data with column excel Error in finding last used cell in VBA
As to the correct way of finding the last used cell, one has first to decide what is considered used, and then select a suitable method. I conceive at least three meanings:
Used = non-blank, i.e., having data.
Used = "... in use, meaning the section that contains data or formatting." As per official documentation, this is the criterion used by Excel at the time of saving. See also this. If one is not aware of this, the criterion may produce unexpected results, but it may also be intentionally exploited (less often, surely), e.g., to highlight or print specific regions, which may eventually have no data. And, of course, it is desirable as a criterion for the range to use when saving a workbook, lest losing part of one's work.
Used = "... in use, meaning the section that contains data or formatting" or conditional formatting. Same as 2., but also including cells that are the target for any Conditional Formatting rule.
How to find the last used cell depends on what you want (your criterion).
For criterion 1, I suggest reading this answer.
UsedRange is cited as unreliable. I think that is misleading (i.e., "unfair" to
UsedRange is simply not meant to report the last cell containing data. So it should not be used in this case, as indicated in that answer. See also this comment.
For criterion 2,
UsedRange is the most reliable option, as compared to other options also designed for this use. It even makes it unnecessary to save a workbook to make sure that the last cell is updated.
Ctrl+End will go to a wrong cell prior to saving
(“The last cell is not reset until you save the worksheet”, from
It is an old reference, but in this respect valid).
For criterion 3, I do not know any built-in method.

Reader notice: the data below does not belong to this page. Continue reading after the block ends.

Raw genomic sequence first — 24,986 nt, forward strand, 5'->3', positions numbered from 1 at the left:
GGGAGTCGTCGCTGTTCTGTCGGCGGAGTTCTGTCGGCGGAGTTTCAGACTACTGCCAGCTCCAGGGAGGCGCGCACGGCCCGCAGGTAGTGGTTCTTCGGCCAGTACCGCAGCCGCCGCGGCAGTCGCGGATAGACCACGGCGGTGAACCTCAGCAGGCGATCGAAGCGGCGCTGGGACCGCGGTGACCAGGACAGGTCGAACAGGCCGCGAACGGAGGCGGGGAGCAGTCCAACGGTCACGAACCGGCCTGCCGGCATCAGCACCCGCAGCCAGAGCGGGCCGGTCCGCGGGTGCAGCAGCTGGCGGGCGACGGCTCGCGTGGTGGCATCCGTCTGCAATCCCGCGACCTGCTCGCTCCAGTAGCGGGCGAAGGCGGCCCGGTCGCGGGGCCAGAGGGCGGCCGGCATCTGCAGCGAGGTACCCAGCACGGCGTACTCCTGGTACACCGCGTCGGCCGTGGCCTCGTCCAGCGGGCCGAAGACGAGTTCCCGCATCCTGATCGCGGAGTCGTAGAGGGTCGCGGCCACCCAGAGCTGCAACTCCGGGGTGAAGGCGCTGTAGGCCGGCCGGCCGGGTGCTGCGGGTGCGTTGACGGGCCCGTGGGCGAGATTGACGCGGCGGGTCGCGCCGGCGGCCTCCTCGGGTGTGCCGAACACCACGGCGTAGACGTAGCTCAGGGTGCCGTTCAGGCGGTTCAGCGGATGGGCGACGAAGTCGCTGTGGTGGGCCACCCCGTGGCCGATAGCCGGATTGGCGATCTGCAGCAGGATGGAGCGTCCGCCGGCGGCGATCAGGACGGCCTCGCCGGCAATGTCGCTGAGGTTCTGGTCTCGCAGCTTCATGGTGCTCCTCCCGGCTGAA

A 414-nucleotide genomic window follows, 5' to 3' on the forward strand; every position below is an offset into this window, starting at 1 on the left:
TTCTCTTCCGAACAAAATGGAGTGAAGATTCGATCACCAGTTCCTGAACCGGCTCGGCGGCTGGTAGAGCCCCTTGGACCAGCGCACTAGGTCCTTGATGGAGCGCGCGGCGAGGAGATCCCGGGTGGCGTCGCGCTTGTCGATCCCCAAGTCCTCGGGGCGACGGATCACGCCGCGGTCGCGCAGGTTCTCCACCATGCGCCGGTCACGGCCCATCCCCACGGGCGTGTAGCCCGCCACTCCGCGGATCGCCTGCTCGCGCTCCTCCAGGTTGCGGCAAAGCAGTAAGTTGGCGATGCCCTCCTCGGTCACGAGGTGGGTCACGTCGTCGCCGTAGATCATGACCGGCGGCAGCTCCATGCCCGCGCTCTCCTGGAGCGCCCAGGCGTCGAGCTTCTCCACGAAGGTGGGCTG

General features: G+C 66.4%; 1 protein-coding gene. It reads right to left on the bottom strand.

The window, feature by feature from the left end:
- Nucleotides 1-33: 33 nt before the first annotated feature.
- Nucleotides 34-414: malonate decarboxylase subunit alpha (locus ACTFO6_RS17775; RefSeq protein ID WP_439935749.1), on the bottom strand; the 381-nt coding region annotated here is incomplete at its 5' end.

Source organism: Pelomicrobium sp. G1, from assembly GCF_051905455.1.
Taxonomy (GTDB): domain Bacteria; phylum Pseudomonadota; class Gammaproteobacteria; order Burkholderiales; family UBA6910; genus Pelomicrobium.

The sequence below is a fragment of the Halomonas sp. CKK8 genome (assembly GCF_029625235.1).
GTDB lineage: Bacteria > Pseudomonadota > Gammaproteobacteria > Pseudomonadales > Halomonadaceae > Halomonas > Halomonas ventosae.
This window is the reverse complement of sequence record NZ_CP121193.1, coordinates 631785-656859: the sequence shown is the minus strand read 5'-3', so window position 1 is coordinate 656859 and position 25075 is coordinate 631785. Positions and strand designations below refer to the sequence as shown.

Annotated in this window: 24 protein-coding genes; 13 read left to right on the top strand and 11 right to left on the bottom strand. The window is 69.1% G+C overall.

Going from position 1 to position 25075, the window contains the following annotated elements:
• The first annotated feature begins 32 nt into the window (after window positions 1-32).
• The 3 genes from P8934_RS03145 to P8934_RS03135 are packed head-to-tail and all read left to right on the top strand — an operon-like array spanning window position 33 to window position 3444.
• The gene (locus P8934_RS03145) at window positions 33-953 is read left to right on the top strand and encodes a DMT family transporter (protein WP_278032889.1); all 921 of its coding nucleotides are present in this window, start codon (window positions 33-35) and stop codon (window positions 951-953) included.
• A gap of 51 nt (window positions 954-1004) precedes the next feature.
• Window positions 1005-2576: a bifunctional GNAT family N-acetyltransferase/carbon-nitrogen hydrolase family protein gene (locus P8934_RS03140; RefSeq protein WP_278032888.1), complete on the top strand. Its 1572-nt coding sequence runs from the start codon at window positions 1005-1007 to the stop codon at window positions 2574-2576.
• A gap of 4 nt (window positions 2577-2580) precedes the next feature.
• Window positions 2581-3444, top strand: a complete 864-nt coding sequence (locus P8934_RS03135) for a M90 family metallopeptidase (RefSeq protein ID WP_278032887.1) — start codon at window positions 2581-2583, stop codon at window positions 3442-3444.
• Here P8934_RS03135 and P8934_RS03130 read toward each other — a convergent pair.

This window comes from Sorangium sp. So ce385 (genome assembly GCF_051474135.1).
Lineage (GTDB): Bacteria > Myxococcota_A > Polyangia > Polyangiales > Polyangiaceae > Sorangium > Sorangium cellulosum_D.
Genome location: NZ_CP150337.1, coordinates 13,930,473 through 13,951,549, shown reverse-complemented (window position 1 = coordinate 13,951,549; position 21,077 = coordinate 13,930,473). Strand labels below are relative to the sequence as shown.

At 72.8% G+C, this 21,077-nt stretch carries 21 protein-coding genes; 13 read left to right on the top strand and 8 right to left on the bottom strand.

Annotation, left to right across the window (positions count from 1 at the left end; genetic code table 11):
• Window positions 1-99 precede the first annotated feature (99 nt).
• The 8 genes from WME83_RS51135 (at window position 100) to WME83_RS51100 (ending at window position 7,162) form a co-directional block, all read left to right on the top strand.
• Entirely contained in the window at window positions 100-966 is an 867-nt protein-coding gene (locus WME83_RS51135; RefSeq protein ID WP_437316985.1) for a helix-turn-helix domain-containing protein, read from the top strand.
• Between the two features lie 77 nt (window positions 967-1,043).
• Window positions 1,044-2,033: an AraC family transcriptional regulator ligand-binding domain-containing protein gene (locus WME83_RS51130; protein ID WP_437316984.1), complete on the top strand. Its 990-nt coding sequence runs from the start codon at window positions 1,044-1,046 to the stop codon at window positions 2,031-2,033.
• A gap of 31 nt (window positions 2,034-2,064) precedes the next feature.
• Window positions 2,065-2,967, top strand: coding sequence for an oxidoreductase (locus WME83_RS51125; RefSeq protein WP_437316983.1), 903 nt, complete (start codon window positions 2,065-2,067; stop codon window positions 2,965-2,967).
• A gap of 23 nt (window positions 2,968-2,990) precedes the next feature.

Criterion 2 does not account for Conditional Formatting. One may have formatted cells, based on formulas, which are not detected by
UsedRange or Ctrl+End.
In the figure, the last cell is B3, since formatting was applied explicitly to it. Cells B6:D7 have a format derived from a Conditional Formatting rule, and this is not detected even by
Accounting for this would require some VBA programming.
As to your specific question: What's the reason behind this?
Your code uses the first cell in your range E4:E48 as a trampoline, for jumping down with
The "erroneous" output will obtain if there are no non-blank cells in your range other than perhaps the first. Then, you are leaping in the dark, i.e., down the worksheet (you should note the difference between blank and empty string!).
If your range contains non-contiguous non-blank cells, then it will also give a wrong result.
If there is only one non-blank cell, but it is not the first one, your code will still give you the correct result.
When I want to find the last used cell value, I use:
Dim LastRow As Long LastRow = Range("E4:E48").End(xlDown).Row Debug.Print LastRow
I am getting the wrong output when I put a single element into a cell. But when I put more than one value into the cell, the output is correct. What's the reason behind this?
I would add to the answer given by Siddarth Rout to say that the CountA call can be skipped by having Find return a Range object, instead of a row number, and then test the returned Range object to see if it is Nothing (blank worksheet).
Also, I would have my version of any LastRow procedure return a zero for a blank worksheet, then I can know it is blank.
I wonder that nobody has mentioned this, But the easiest way of getting the last used cell is:
Function GetLastCell(sh as Worksheet) As Range GetLastCell = sh.Cells(1,1).SpecialCells(xlLastCell) End Function
This essentially returns the same cell that you get by Ctrl + End after selecting Cell
A word of caution: Excel keeps track of the most bottom-right cell that was ever used in a worksheet. So if for example you enter something in B3 and something else in H8 and then later on delete the contents of H8, pressing Ctrl + End will still take you to H8 cell. The above function will have the same behavior.
Since the original question is about problems with finding the last cell, in this answer I will list the various ways you can get unexpected results; see my answer to "How can I find last row that contains data in the Excel sheet with a macro?" for my take on solving this.
[...] one has first to decide what is considered used. I see at least 6 meanings. Cell has:
- 1) data, i.e., a formula, possibly resulting in a blank value;
- 2) a value, i.e., a non-blank formula or constant;
- 3) formatting;
- 4) conditional formatting;
- 5) a shape (including Comment) overlapping the cell;
- 6) involvement in a Table (List Object).